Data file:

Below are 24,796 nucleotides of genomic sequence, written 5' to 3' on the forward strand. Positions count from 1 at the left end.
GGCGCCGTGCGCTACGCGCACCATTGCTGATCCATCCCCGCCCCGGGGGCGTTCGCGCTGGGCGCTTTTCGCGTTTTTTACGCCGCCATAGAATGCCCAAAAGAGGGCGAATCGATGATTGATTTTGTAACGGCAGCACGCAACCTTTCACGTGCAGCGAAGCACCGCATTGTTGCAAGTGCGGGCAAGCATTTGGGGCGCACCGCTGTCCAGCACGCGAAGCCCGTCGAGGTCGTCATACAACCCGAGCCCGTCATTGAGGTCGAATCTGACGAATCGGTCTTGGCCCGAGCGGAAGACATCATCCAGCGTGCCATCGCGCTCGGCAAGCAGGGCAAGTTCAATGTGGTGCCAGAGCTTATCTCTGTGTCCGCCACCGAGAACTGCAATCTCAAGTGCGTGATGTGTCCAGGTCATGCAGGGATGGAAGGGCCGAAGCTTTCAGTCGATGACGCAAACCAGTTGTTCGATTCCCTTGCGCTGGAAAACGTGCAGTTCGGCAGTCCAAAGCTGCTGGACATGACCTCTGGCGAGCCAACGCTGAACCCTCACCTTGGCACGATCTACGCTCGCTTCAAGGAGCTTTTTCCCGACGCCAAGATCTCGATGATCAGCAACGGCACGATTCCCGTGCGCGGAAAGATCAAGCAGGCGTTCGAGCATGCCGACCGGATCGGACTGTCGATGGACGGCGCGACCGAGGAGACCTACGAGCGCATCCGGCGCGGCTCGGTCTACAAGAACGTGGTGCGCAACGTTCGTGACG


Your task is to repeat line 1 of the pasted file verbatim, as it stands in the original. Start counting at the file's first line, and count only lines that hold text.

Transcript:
Below are 24,796 nucleotides of genomic sequence, written 5' to 3' on the forward strand. Positions count from 1 at the left end.